Wipha slashed Japan with fear over further damage in crippled nuclear plant

TOKYO, Oct. 16 (Xinhua) — Japan was lashed by a powerful typhoon Wednesday which claimed the lives of at least 17 people and left many more unaccounted for in its wake, with gales and torrential rain wreaking havoc along the eastern seaboard and sparking emergency procedures at the stricken Fukushima nuclear power plant. Typhoon Wipha battered Izu Oshima Island, 100 km south of Tokyo, leaving 16 people dead and cars and houses buried in lethal mudslides. More than 40 people are still accounted for according to local authorities, as recovery and rescue operations continue into the night. Local authorities said they fear the death toll may rise on the tiny island, as a number of houses collapsed in the typhoon, potentially leaving more bodies buried in the rubble and debris, they said. Tokyo Governor Naoki Inose asked for Japan’s Ground Self- Defense Forces to assist in search and rescue operations on the island, while Tokyo’s fast-response rescue units were also dispatched by both Metropolitan Police and fire departments in Tokyo. The National Police Agency (NPA) said that more than 80 people sustained injuries across 18 prefectures largely situated along the eastern coast, although strong gusts and heavy rain caused damage in central Japan too, the agency said. They added that 14,000 households in Chiba Prefecture were ordered to be evacuated and evacuation warnings were issued in three more prefectures for around 8,000 households. The 26th typhoon of the season caused transportation systems to be severely delayed or shut down across the nation, with airlines canceling more than 530 domestic flights scheduled for Wednesday. Fears were rife that the typhoon, which was finally downgraded to a tropical storm at 3 p.m. but moving at a pace of 95 km per hour, with winds registering up to 126 km per hour at the cyclone’ s center, would further hamper efforts at the crippled Fukushima nuclear Daiichi facility to contain massive amounts of radioactive water already accumulated at the plant. The plant is grappling to contain 400 tons of toxic water accumulating on a daily basis and a series of radioactive leaks at the complex has seen its embattled operator Tokyo Electric Power Co. (TEPCO) come under fire from the government and Japan’s Nuclear Regulatory Authority (NRA) for its slapdash approach to containing the radioactive water and a number of gaffes by its staff that have led to toxic water both leaking into the adjacent Pacific Ocean and personnel being exposed to radiation. In anticipation of huge volumes of rainwater being dumped on the leaking facility, TEPCO opted to release the buildup of water that had accumulated inside its barriers, which surround the tanks storing highly radioactive water, into the sea Wednesday. The utility said that water was released into the sea from nine separate locations in the Daiichi complex that was ravaged by an earthquake-triggered tsunami in March 2011, leading to multiple meltdowns and hydrogen explosions in the worst nuclear crisis since the 1986 Chernobyl disaster. TEPCO said the water released into the ocean was checked for radioactive materials including cesium and strontium-90 and the levels of radioactivity were within the NRA’s standards for toxic water being released into the sea. The utility did note, however, that levels of tritium in the water, which take far longer to measure, were “probably” within the safety limits. TEPCO, in an emergency move, also transferred highly radioactive water that had pooled at two other locations at the plant to underground storage pools. The NRA, who were notified of TEPCO’s decision to dump and move toxic water on Wednesday morning urged the utility to safeguard against further possible leaks from sources such as tanks and drainage ditches that could further contribute to the existing 200 tons of radioactive water that is leaking into the ocean from the plant on a daily basis. (Editor: Chen Zhi)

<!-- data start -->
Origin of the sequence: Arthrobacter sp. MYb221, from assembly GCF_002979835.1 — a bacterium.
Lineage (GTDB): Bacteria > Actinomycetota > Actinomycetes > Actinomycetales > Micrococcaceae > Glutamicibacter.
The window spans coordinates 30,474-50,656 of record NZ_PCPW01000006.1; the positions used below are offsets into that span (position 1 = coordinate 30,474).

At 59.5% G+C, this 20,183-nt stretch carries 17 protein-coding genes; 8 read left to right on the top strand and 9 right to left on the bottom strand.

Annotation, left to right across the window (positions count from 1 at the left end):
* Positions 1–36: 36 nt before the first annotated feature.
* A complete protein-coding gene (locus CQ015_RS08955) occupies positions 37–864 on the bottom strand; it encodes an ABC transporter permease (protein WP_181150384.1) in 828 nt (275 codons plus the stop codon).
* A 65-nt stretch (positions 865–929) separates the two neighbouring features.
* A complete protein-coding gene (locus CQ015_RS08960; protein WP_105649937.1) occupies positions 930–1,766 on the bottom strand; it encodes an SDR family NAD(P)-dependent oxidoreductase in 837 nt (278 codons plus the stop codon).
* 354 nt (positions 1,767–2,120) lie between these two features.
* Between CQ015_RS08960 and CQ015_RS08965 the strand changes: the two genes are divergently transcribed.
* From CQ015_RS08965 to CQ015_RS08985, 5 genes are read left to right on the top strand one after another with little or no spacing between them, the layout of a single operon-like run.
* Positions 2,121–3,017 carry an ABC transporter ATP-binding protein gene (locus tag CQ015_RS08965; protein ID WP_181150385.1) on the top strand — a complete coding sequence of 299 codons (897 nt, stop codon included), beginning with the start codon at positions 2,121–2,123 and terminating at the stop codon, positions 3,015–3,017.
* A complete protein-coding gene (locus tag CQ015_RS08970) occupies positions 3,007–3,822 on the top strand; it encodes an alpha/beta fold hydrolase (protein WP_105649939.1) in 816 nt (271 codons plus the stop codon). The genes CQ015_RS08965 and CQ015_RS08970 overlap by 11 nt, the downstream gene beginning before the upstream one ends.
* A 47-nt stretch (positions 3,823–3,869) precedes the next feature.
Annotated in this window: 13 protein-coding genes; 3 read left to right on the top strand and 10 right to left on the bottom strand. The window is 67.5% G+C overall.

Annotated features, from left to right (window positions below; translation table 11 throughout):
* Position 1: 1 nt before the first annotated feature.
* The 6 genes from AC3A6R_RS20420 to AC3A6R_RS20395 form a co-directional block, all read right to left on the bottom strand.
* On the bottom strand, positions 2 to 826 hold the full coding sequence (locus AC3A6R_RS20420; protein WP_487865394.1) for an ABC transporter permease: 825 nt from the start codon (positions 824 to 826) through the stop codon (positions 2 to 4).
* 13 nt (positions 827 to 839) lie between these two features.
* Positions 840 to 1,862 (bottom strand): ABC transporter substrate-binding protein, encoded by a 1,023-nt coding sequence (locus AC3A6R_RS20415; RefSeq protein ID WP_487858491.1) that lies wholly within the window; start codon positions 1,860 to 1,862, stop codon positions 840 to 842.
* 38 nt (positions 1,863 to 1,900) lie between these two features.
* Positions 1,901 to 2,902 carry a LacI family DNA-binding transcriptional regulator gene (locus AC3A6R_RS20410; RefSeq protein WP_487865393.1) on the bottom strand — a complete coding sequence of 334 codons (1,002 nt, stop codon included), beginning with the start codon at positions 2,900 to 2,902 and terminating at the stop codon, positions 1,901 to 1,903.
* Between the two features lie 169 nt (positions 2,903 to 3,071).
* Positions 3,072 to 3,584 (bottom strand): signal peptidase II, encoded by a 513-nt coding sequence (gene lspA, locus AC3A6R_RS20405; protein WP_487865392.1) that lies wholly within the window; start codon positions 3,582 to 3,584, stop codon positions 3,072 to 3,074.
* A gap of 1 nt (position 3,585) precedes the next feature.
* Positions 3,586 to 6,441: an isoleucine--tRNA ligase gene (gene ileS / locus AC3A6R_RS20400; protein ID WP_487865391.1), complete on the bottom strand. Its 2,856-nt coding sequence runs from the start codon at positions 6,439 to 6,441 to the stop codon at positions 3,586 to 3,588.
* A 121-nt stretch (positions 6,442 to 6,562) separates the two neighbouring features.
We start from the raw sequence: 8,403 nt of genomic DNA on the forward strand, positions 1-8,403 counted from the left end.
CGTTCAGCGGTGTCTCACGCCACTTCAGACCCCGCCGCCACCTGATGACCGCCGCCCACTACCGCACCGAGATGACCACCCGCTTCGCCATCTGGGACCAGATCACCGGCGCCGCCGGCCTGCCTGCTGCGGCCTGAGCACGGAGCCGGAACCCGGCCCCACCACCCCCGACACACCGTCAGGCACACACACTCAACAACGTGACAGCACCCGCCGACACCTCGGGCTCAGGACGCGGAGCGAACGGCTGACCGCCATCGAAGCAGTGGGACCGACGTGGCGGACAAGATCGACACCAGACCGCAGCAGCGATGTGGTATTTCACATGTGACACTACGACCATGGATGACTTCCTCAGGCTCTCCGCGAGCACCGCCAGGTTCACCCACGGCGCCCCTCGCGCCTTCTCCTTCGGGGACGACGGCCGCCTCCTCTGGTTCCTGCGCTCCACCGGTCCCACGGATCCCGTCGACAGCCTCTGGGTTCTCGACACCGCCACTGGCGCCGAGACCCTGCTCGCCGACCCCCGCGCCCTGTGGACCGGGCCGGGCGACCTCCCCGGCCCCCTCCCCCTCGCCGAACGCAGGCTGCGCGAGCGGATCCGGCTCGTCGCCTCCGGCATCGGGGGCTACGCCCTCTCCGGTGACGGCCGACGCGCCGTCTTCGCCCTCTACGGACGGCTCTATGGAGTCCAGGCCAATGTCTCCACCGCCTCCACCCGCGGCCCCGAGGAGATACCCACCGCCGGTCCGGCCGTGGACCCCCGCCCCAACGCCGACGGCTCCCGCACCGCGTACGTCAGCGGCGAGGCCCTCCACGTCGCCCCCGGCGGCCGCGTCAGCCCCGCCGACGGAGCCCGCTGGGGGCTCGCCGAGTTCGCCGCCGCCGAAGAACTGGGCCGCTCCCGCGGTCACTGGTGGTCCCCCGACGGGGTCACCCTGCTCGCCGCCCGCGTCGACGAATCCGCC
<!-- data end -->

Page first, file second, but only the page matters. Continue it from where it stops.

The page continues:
Unnecessary, Uneconomic, Uninsurable, Unevacuable and Unsafe

by Ralph Nader

It has been over two years since the earthquake and tsunami that brought about the nuclear reactor crisis in Fukushima — the largest nuclear disaster since Chernobyl in 1986. The situation at the six plants is still grim. Four of the reactors are damaged. Hundreds of tons of contaminated groundwater are reportedly seeping into the ocean every day. Nearly 83,000 people were displaced from their homes in the approximately 310 square mile exclusion zones. On Wednesday October 9, an accident resulted in six workers being doused in radioactive water. Accidents and mishaps at the Fukushima site are regular occurrences. Japan’s Prime Minister Shinzo Abe has now asked the world community for help in containing the ongoing Fukushima disaster, as it continues to spiral out of control.